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Home / North-east / Absu resolution keeps ‘Bodoland’ alive

Absu resolution keeps ‘Bodoland’ alive

But union ‘suspends’ movement indefinitely
Outgoing Absu president Pramod Boro being felicitated at the convention at Tamulpur on Thursday

Shajid Khan And Rinoy Basumatary   |   Udalguri   |   Published 13.02.20, 08:11 PM

The All Bodo Students’ Union (Absu) has not given up on its demand for a separate Bodoland state despite claims by the ruling BJP governments at the Centre and in Assam after the signing of the Bodo Accord on January 27.

This became clear from one of the seven resolutions adopted by the Absu at its two-day special convention that concluded at Gwjwn Fwthar in Tamulpur in Baksa district on Thursday.

The resolution, which says that the Absu has resolved to “suspend” all forms of democratic protests for a separate Bodoland statehood for an indefinite period, shows that the statehood demand is very much alive and is in sharp contrast to the content of the accord which categorically says that the pact is a “final and comprehensive solution, keeping intact the territorial integrity of Assam”.

Assam cabinet minister Himanta Biswa Sarma, who was present at the signing of the accord in Delhi had also said “...all doubts regarding further division of the state have been put to rest and hopes and aspirations of the Bodos given due respect.” Prime Minister Narendra Modi had also said, “After signing this agreement, there is no demand left.”

The resolutions adopted by Absu at the convention are:

  • Absu conveyed gratitude to the governments of India and Assam for the historic Bodo Peace Accord.
  • It resolved to appeal to both the governments to implement every clause of the accord as early as possible in a time-bound manner for the social, economical and political growth and development of the Bodos and other communities residing in Assam.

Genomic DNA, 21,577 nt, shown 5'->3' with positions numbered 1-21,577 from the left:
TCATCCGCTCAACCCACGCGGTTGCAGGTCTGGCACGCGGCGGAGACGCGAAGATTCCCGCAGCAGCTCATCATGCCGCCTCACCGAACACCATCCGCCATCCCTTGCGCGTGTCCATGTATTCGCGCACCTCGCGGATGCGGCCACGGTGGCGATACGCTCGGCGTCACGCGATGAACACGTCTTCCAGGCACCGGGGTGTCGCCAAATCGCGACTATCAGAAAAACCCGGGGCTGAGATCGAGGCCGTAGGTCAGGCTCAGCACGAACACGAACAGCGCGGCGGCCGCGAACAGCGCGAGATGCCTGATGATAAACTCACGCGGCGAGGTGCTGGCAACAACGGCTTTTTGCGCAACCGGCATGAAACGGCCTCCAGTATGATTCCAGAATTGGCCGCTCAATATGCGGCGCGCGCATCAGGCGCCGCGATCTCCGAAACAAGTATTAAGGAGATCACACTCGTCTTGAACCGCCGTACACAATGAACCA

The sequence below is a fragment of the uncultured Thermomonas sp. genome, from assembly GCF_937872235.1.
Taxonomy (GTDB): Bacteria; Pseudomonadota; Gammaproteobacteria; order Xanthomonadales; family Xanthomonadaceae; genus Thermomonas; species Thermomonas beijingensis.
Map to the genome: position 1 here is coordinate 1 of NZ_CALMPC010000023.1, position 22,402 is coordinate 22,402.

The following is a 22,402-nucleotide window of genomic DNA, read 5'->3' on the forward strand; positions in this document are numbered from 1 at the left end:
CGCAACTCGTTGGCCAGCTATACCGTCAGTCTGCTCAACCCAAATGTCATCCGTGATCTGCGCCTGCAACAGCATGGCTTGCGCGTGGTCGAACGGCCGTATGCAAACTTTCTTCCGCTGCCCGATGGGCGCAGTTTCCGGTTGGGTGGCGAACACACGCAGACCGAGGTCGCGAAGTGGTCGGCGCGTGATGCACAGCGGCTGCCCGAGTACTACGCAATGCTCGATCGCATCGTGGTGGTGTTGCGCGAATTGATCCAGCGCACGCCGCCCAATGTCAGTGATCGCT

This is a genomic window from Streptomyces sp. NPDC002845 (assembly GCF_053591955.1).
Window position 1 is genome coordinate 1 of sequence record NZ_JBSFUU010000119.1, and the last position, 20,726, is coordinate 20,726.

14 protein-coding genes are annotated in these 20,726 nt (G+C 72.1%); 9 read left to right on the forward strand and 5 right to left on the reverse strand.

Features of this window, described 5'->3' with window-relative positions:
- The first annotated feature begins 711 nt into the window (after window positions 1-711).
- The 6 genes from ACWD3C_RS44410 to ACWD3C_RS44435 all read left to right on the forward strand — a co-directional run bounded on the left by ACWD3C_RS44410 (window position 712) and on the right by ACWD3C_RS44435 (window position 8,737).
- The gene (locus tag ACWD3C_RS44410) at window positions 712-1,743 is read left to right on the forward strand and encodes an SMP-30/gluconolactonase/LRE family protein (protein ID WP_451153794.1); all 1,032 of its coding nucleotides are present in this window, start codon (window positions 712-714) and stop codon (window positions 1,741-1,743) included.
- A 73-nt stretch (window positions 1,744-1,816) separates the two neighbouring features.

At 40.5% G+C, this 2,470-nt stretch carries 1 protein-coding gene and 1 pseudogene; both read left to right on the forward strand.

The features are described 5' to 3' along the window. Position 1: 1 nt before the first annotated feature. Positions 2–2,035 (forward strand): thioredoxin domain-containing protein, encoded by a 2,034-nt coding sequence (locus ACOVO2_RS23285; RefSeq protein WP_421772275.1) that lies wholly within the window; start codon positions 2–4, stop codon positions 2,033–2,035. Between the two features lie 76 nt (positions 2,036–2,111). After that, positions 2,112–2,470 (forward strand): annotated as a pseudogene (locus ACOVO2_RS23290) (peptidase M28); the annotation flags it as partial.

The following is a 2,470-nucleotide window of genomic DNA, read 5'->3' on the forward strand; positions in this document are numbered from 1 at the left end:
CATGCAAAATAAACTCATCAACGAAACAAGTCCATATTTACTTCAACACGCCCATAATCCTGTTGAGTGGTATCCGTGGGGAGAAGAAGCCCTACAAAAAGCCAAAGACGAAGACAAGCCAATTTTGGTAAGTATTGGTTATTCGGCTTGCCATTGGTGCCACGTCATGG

• It resolved to indefinitely suspend all forms of Bodoland movement and other activities of agitations and focus on social uplift.
  • It resolved to urge the government to immediately implement Clause 9.2 of the BTR Accord, which clearly mentions to provide rehabilitation to all NDFB members.
  • It resolved to urge both the governments for the sake of the Bodo Peace Accord, to immediately implement Clause 9.4, which states that criminal cases against all members of NDFB factions, heinous and non-heinous, would be withdrawn as early as possible through procedures established by law.
  • It resolved to appeal to the Centre to take up immediate steps to bring home all the members of the NDFB and some civilians from the custody of foreign countries and take initiative to withdraw their cases registered in foreign lands.
  • It resolved to relieve Pramod Boro from the post of president and induct one of its vice-presidents, Dipen Boro, as its president till the next conference to be held in January 2021. Another vice-president, Romeo P. Narzary, and secretary Mantu Baro, were also released from the organisation. Jayanta Basumatary and Sunilal Basumatary were made vice-presidents till the next conference.

The movement for a separate state, or Bodoland as the Absu named it, was launched by the student union in 1987. It has since gone through different phases with the governments at the Centre and in Assam initiating corresponding measures to deal with the Bodos’ issues. The Bodo Autonomous Council (1993) and the Bodo Territorial Council (2003) and lately the BTR Accord have been the result.

Absu vice-president Dipen Boro, who took over as the group’s president from Promod Boro, told The Telegraph, “After the Bodo pact, we are hopeful that there will be ever-lasting peace in the region. We will work to bridge trust-deficit among other communities, excluding Bodos.”

He said Absu had high regard for Assamese language and, excluding the districts of Kokrajhar, Baksa, Chirang and Udalguri, Bodo would be the associate language.

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